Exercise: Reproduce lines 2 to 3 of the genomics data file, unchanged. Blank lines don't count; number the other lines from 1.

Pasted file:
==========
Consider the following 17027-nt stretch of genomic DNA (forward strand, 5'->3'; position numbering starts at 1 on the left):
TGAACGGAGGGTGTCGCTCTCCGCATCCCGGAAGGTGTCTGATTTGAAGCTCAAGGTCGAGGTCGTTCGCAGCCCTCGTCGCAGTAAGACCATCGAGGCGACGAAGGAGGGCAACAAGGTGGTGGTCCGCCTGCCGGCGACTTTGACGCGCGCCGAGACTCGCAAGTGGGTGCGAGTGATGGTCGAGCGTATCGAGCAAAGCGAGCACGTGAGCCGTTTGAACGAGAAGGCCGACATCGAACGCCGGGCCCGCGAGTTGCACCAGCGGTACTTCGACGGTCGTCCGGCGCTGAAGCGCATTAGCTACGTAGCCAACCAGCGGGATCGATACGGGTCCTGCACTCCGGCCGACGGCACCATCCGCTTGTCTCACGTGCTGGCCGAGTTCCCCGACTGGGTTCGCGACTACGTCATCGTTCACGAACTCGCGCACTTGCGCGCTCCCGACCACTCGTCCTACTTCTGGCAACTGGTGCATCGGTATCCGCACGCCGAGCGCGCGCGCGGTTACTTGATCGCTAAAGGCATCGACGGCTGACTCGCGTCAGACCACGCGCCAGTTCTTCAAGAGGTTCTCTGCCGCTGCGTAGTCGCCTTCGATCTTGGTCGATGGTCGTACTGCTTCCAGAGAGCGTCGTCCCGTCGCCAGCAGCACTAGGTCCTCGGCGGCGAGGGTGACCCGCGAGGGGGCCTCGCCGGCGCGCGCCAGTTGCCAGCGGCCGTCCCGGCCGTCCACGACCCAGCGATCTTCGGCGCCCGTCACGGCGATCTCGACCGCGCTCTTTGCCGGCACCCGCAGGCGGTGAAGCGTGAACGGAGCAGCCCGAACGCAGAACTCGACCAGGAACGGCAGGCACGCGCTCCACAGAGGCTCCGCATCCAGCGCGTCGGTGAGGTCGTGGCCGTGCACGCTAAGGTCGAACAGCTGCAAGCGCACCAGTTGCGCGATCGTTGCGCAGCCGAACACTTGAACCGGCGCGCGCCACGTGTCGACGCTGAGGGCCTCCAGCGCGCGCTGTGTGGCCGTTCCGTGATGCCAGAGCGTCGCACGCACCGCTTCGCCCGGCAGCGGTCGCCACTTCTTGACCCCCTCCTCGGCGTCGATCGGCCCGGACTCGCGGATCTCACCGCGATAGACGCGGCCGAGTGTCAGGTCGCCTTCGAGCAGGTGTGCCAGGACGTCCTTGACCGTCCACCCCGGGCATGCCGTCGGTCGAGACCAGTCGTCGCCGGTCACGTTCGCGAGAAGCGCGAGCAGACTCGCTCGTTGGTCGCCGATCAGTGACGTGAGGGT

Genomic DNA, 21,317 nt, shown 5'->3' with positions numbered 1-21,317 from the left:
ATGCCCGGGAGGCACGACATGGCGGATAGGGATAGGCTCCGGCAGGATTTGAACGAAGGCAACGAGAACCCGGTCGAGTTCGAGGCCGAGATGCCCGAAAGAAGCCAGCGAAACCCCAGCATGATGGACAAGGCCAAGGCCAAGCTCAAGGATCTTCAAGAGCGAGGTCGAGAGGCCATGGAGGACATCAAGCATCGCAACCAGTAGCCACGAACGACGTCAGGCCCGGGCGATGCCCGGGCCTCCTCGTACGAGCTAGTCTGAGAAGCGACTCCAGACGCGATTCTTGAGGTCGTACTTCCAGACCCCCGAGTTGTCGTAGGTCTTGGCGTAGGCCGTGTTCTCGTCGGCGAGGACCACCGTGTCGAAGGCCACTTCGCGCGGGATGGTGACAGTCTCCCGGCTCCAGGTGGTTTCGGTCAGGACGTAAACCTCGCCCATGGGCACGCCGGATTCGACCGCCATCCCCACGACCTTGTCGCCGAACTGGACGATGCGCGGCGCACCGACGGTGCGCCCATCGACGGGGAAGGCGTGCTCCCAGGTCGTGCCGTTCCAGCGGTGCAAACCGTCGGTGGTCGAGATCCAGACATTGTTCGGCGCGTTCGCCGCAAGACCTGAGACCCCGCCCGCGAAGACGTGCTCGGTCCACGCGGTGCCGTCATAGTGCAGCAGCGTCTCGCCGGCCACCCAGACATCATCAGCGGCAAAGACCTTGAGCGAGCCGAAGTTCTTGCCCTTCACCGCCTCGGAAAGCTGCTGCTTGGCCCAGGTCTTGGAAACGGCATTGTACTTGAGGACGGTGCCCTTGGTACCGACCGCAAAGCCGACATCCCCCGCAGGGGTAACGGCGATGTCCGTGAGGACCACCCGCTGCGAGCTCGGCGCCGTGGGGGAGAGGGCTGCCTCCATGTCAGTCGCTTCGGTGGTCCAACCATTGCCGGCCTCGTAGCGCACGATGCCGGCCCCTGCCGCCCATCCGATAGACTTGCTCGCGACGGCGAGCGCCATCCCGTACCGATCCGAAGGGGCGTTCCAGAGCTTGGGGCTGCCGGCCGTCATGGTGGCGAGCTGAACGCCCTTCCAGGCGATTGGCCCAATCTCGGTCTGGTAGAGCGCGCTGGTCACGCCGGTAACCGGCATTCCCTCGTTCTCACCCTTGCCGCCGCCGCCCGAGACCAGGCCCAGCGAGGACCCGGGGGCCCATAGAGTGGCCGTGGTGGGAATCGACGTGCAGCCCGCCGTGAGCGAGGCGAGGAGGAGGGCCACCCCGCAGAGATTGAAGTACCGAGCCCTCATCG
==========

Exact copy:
TGAACGGAGGGTGTCGCTCTCCGCATCCCGGAAGGTGTCTGATTTGAAGCTCAAGGTCGAGGTCGTTCGCAGCCCTCGTCGCAGTAAGACCATCGAGGCGACGAAGGAGGGCAACAAGGTGGTGGTCCGCCTGCCGGCGACTTTGACGCGCGCCGAGACTCGCAAGTGGGTGCGAGTGATGGTCGAGCGTATCGAGCAAAGCGAGCACGTGAGCCGTTTGAACGAGAAGGCCGACATCGAACGCCGGGCCCGCGAGTTGCACCAGCGGTACTTCGACGGTCGTCCGGCGCTGAAGCGCATTAGCTACGTAGCCAACCAGCGGGATCGATACGGGTCCTGCACTCCGGCCGACGGCACCATCCGCTTGTCTCACGTGCTGGCCGAGTTCCCCGACTGGGTTCGCGACTACGTCATCGTTCACGAACTCGCGCACTTGCGCGCTCCCGACCACTCGTCCTACTTCTGGCAACTGGTGCATCGGTATCCGCACGCCGAGCGCGCGCGCGGTTACTTGATCGCTAAAGGCATCGACGGCTGACTCGCGTCAGACCACGCGCCAGTTCTTCAAGAGGTTCTCTGCCGCTGCGTAGTCGCCTTCGATCTTGGTCGATGGTCGTACTGCTTCCAGAGAGCGTCGTCCCGTCGCCAGCAGCACTAGGTCCTCGGCGGCGAGGGTGACCCGCGAGGGGGCCTCGCCGGCGCGCGCCAGTTGCCAGCGGCCGTCCCGGCCGTCCACGACCCAGCGATCTTCGGCGCCCGTCACGGCGATCTCGACCGCGCTCTTTGCCGGCACCCGCAGGCGGTGAAGCGTGAACGGAGCAGCCCGAACGCAGAACTCGACCAGGAACGGCAGGCACGCGCTCCACAGAGGCTCCGCATCCAGCGCGTCGGTGAGGTCGTGGCCGTGCACGCTAAGGTCGAACAGCTGCAAGCGCACCAGTTGCGCGATCGTTGCGCAGCCGAACACTTGAACCGGCGCGCGCCACGTGTCGACGCTGAGGGCCTCCAGCGCGCGCTGTGTGGCCGTTCCGTGATGCCAGAGCGTCGCACGCACCGCTTCGCCCGGCAGCGGTCGCCACTTCTTGACCCCCTCCTCGGCGTCGATCGGCCCGGACTCGCGGATCTCACCGCGATAGACGCGGCCGAGTGTCAGGTCGCCTTCGAGCAGGTGTGCCAGGACGTCCTTGACCGTCCACCCCGGGCATGCCGTCGGTCGAGACCAGTCGTCGCCGGTCACGTTCGCGAGAAGCGCGAGCAGACTCGCTCGTTGGTCGCCGATCAGTGACGTGAGGGT

Genomic DNA, 21,317 nt, shown 5'->3' with positions numbered 1-21,317 from the left: